UNION BANK OF INDIA Vs. STANDARD CHARTERED BANK
DEBTS RECOVERY APPELLATE TRIBUNAL
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(1.) THIS legal battle between the Bankers for Rs. 12,21,974.31 with interest arises in the following manner.
(2.) One Dalal K. Mangaldas had current account with the applicant's Bhat Bazar Branch. On 3.4.1993 a cheque No. 842033 for Rs. 11,29,889.20 drawn by him favouring G.B. and Co. was deposited for the clearance through the defendant No. 2 with the applicant. It was returned since dishonoured as the account did not have sufficient funds. On 12.4.1993, the said cheque was presented for second time again through the defendant No. 2. This time also the cheque was returned to the drawer since sufficient funds were not in the account. The cheque came to be again presented on 20.5.1993 but this time through the defendant No. 1. The account did not have sufficient balance which was why it was returned on 25.5.1993 by defendant No. 2 with covering memo dated 22.5.1993 stating that it had not presented the cheque. In the meanwhile the applicant's account with the clearing Bank was debited on assumption that the cheque was cleared and the defendant No. 1 Bank made payment to G.B. and Co. The applicant Bank requested both the defendant Banks to make payments but, they disowned their liability.
The applicant has averred that on inquiries it was informed that the cheque was presented by the 1st defendant. The return by the applicant Bank of the cheque to the 2nd defendant is said to be due to negligence on the part of both the defendants. The negligence of 2nd defendant was non-cancellation of its stamps probably while returning the dishonoured cheque to G.B. & Co. The 1st defendant's negligence was also that it did not cancel the defendant No. 2's stamps while presenting the cheque. Moreover, it had not affixed encoding/encoding was not visible. Had the defendants not been negligent as above, the applicant would not have returned the cheque to the 2nd defendant and the ensuring payment on presumption that the cheque is cleared would not have been made. Therefore, this O.A.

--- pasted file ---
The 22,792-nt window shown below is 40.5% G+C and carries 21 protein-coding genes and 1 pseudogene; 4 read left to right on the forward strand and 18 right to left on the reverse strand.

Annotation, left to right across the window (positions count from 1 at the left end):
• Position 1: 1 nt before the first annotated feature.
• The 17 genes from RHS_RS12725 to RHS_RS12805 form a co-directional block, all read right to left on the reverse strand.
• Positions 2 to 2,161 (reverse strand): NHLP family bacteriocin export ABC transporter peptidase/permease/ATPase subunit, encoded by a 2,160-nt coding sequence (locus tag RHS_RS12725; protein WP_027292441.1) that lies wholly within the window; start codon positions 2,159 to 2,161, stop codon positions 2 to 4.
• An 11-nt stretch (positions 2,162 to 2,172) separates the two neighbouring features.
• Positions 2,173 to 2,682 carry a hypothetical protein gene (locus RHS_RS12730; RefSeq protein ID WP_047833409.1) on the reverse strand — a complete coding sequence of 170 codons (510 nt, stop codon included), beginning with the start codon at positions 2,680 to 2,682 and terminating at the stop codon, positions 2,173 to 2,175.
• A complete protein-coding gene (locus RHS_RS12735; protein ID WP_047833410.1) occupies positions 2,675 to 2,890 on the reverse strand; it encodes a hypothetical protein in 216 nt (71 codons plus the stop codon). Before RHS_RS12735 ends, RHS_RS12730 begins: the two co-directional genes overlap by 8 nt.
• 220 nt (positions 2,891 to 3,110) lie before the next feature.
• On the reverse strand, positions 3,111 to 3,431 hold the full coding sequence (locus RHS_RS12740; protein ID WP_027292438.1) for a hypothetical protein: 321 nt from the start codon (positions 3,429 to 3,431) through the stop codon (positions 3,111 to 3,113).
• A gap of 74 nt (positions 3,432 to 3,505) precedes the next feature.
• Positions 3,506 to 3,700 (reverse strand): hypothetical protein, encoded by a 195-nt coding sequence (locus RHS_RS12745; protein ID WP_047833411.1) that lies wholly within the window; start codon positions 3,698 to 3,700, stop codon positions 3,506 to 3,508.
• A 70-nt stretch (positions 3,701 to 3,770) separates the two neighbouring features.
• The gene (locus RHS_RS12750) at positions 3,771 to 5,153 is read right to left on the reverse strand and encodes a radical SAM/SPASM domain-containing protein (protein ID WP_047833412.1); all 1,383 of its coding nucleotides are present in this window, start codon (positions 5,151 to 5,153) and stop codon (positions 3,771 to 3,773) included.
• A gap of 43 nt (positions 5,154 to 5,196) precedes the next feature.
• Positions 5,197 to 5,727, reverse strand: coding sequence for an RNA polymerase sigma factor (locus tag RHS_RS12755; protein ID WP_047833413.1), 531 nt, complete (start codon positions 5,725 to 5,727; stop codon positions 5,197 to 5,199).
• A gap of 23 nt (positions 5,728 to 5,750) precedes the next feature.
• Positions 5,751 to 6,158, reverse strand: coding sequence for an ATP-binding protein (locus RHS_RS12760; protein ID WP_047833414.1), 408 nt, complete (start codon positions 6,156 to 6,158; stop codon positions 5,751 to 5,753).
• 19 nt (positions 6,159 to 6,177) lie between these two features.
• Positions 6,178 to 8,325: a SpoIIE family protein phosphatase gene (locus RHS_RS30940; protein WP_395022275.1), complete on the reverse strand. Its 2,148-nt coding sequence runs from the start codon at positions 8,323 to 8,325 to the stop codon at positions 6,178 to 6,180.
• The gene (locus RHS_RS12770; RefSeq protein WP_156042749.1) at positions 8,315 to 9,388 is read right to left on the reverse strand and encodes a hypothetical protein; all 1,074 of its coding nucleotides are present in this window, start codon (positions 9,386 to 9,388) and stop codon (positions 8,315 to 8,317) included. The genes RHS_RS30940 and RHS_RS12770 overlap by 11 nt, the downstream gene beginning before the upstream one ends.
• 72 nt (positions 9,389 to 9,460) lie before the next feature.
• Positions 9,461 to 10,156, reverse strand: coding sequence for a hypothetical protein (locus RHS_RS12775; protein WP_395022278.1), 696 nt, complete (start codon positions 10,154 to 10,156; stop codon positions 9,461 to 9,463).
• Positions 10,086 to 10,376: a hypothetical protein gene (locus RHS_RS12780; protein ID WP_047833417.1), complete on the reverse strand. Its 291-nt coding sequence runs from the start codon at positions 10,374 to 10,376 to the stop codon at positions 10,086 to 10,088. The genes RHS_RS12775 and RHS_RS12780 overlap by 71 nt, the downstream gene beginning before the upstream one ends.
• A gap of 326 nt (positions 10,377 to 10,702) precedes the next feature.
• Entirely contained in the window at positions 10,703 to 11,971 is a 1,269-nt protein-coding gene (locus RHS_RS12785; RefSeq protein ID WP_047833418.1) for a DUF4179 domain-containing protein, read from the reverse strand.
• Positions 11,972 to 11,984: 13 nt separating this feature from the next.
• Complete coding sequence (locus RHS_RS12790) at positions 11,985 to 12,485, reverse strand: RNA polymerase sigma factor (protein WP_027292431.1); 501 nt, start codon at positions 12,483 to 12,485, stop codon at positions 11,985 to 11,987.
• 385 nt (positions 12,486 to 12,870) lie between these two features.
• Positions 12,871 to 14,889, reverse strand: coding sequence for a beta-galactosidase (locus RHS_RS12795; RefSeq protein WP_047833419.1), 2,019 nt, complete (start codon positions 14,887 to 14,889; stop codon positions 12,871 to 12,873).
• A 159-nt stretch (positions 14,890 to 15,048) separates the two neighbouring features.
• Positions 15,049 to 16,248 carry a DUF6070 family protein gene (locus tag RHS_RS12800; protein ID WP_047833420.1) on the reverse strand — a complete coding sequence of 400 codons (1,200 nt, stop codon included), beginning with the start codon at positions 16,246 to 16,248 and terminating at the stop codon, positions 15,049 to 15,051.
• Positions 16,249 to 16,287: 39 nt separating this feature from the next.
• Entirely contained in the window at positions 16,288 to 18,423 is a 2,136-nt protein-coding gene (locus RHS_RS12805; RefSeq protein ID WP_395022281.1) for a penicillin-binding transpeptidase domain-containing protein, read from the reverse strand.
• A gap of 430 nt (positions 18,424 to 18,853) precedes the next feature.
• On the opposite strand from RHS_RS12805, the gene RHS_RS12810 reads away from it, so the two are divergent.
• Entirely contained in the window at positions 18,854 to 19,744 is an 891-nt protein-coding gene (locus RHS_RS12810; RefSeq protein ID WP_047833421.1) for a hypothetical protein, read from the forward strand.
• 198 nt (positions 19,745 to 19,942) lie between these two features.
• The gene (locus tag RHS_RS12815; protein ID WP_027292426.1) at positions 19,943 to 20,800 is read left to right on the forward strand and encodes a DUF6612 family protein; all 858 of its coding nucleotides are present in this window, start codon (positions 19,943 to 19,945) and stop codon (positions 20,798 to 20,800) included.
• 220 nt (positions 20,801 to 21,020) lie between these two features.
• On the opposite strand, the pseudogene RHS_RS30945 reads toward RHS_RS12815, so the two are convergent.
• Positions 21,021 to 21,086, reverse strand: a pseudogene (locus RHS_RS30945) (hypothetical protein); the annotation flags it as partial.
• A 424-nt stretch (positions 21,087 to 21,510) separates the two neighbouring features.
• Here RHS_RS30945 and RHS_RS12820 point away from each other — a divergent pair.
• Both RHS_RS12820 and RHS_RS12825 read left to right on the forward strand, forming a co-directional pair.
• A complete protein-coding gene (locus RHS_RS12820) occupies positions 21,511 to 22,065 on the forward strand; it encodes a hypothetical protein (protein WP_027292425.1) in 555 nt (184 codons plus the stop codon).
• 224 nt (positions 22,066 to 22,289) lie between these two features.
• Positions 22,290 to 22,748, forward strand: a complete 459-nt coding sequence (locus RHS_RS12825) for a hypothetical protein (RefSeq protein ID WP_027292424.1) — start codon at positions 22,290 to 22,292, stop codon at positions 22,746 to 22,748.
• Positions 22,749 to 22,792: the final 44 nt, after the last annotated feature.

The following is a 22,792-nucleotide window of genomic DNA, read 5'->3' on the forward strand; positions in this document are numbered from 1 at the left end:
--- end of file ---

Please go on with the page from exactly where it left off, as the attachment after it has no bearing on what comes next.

(3.) THE defendant No. 1 in written statement (Exh. 16) has at the outset raised objection to subject wise jurisdiction of this Tribunal on the ground that the claim does not constitute debt within the meaning of Section 2(g) of Recovery of Debts Due to Banks and Financial Institutions Act, 1993. On this ground the 1st defendant has also made application (Exh. 11) for re-transferring the O.A. to the Hon'ble High Court of Judicature at Bombay on aforesaid grounds. THE O.A. is also said to be bad for non-joinder of Dalal K. Mangaldas, the drawer of the cheque. This defendant admits to have presented the cheque for collection. THE contention on merit is that the applicant Bank is making it as scapegoat for the negligence, wrong doings and laches on the part of its officers. THE defendant has then contended that the defendant No. 2 was negligent in returning the cheque without cancelling the stamps. THE further contention is that this defendant had put its encoding on the reverse said of the cheque which the applicant Bank failed in noticing. It is stated that since nothing was heard from the applicant Bank within the period as stipulated for collection (by clearing house) the defendant assumed that the cheque was honoured and consequently gave credit to the account of G.B. & Co. who withdrew the same.;
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